New York State Attorney General Dennis Vacco has called for ending mandatory arbitration of all types of employment claims in the securities industry.

In a comment letter to the SEC regarding the NASDR's proposal to end mandatory arbitration of Title VII sexual harassment and discrimination claims, Vacco recommended that the SEC "broaden the rule to include common law claims" such as wrongful termination, defamation, breach of contract, etc.

Vacco's letter was one of four commentaries sent to the SEC, which put the NASDR's proposal out for comment Dec. 17, 1997. The NASDR released the proposed rule change last summer.

By allowing only discrimination claims to go to court, the NASD risks creating a two-track system that Vacco and other commentators believe could cause problems.

"Splitting such claims into separate forums duplicates the fact-finding process of claims which, by nature, inextricably intertwine," Vacco wrote. "Moreover, the duplicity would prove extremely costly and time-consuming to employees, and would impose undue hardship on them."

Another commentator, New York plaintiffs' attorney Jeff Liddle, also predicted that pursuing claims in two separate forums would allow firms to play one forum against the other, to their "advantage, as they have the resources to grind out litigation in the hope of causing plaintiffs to quit or prospective plaintiffs to avoid suing," Liddle wrote in a comment letter, which also suggested that the SEC should remove all employment claims from arbitration.

W. Hardy Callcott, vice president and deputy general counsel at Charles Schwab & Co. in San Francisco, predicted that by allowing split claims, "the court case and the arbitration might occur in different states, requiring different lawyers." In a bifurcated case, one proceeding will have to end before the other, and that raises a whole list of questions, he wrote, such as: "Should factual and legal issues resolved in the first proceeding be treated as resolved for the purposes of the second proceeding? Does the relief awarded in the first proceeding overlap with the relief sought in the second proceeding?" And when disputes "inevitably" arise between a court and an arbitration panel, "there is no simple mechanism to resolve them," he noted.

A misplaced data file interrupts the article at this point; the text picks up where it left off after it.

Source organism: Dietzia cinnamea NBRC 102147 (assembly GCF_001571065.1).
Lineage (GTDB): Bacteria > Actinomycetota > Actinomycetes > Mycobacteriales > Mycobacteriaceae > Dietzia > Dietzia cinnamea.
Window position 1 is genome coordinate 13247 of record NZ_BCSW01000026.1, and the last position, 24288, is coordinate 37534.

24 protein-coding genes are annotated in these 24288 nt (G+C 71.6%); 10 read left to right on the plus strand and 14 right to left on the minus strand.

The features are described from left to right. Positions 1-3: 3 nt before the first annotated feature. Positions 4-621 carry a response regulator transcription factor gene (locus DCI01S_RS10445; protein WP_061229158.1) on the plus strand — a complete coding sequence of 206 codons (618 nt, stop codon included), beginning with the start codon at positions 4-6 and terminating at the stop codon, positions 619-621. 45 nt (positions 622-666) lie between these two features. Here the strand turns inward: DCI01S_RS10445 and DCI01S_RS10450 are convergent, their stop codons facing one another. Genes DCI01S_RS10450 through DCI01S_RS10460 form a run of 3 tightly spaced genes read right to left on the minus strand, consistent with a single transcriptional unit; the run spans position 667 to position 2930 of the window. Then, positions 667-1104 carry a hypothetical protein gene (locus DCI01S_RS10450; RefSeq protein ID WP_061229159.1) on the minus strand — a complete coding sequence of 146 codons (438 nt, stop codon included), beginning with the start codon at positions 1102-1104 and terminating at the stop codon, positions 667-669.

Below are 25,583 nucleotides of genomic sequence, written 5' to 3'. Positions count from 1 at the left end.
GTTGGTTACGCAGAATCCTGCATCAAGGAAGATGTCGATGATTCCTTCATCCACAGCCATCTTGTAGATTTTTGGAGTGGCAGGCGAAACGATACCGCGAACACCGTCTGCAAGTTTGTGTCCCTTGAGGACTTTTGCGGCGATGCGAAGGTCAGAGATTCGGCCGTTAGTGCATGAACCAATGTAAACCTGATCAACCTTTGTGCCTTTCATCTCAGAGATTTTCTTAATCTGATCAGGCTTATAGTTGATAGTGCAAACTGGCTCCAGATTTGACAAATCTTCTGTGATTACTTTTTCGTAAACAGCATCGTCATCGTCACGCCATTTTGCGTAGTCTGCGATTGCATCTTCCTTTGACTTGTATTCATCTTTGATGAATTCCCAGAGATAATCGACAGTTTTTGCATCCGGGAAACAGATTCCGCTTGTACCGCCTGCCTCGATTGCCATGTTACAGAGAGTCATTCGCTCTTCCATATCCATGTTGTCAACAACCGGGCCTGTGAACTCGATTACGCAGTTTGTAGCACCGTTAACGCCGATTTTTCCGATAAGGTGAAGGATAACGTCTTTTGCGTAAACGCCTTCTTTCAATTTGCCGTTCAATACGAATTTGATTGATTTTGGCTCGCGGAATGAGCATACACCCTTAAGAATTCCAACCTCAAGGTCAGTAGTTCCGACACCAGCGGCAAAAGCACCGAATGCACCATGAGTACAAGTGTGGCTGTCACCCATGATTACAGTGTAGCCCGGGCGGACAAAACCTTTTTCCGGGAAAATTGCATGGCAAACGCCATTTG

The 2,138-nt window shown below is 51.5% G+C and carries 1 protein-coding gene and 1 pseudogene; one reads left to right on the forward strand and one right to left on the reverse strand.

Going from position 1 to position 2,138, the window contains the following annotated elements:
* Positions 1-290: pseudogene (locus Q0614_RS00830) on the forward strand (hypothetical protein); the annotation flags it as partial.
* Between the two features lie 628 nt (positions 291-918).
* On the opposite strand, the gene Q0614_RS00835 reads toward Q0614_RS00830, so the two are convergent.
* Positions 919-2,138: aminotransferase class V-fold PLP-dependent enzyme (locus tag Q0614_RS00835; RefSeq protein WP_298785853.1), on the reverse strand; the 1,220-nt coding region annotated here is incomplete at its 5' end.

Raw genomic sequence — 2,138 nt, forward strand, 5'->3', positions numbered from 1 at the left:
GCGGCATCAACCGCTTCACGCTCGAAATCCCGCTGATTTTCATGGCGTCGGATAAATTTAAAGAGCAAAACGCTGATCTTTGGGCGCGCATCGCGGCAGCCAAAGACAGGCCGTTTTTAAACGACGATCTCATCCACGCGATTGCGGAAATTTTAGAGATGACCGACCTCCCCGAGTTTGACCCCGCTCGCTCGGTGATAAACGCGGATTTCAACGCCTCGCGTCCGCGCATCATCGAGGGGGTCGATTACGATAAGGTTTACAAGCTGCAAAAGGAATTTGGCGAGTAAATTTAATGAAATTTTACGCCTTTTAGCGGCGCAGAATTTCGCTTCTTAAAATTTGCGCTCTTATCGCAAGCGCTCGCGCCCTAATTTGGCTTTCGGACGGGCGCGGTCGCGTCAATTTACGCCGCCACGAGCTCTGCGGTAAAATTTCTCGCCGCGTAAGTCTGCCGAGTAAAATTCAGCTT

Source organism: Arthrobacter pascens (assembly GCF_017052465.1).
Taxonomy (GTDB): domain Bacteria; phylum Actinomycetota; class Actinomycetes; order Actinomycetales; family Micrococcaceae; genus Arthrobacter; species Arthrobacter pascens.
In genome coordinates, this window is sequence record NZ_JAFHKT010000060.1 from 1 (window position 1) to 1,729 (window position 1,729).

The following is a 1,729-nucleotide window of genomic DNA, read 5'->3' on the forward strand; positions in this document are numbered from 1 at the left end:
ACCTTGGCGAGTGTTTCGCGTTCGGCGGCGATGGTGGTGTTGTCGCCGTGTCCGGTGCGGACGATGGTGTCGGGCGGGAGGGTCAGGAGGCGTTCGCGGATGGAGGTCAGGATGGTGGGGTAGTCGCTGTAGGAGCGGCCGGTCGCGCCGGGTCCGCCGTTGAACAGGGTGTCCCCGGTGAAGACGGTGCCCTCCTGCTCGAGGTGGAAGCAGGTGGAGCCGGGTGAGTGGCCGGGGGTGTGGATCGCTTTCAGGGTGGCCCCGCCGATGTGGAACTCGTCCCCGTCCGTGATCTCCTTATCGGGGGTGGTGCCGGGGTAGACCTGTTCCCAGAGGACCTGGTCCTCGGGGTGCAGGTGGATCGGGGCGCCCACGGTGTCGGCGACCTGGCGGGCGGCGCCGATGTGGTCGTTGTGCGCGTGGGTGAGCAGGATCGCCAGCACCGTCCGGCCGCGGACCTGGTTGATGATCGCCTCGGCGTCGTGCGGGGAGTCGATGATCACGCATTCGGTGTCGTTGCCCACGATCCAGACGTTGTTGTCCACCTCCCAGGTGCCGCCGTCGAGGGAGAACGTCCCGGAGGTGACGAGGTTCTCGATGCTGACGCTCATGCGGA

Vacco, who was scheduled to hold public hearings on the issue of discrimination and sexual harassment in the securities industry on Jan. 22, also said that the NASDR "should prohibit private predispute arbitration agreements" in line with a July 1997 Equal Employment Opportunity Commission policy statement. The EEOC believes such agreements are unfair if employees are made to sign them as a condition of either getting or retaining a job. The NASDR's proposal says discrimination and harassment claims "may be arbitrated only if the parties have agreed to arbitrate it, either before or after the dispute arose."

The fourth comment letter came from EEOC Chairman Gilbert Casellas, which included a full copy of that policy statement, just in case the SEC missed it the first time. That's unlikely, since U.S. Rep. Edward Markey (D-Mass.) promptly sent a personal copy to SEC Chairman Arthur Levitt when the EEOC policy was first issued.

Nevertheless, most brokerage firms are expected to develop their own predispute agreements if the NASD eliminates its requirement to arbitrate discrimination claims.

An SEC spokesperson says the agency will continue to accept comment letters until it takes official action on the proposal.